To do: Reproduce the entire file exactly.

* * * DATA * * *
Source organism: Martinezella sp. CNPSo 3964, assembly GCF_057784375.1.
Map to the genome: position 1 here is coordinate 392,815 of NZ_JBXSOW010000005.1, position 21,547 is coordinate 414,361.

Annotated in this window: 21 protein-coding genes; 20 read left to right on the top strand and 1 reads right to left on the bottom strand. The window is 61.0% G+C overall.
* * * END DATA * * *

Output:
Source organism: Martinezella sp. CNPSo 3964, assembly GCF_057784375.1.
Map to the genome: position 1 here is coordinate 392,815 of NZ_JBXSOW010000005.1, position 21,547 is coordinate 414,361.

Annotated in this window: 21 protein-coding genes; 20 read left to right on the top strand and 1 reads right to left on the bottom strand. The window is 61.0% G+C overall.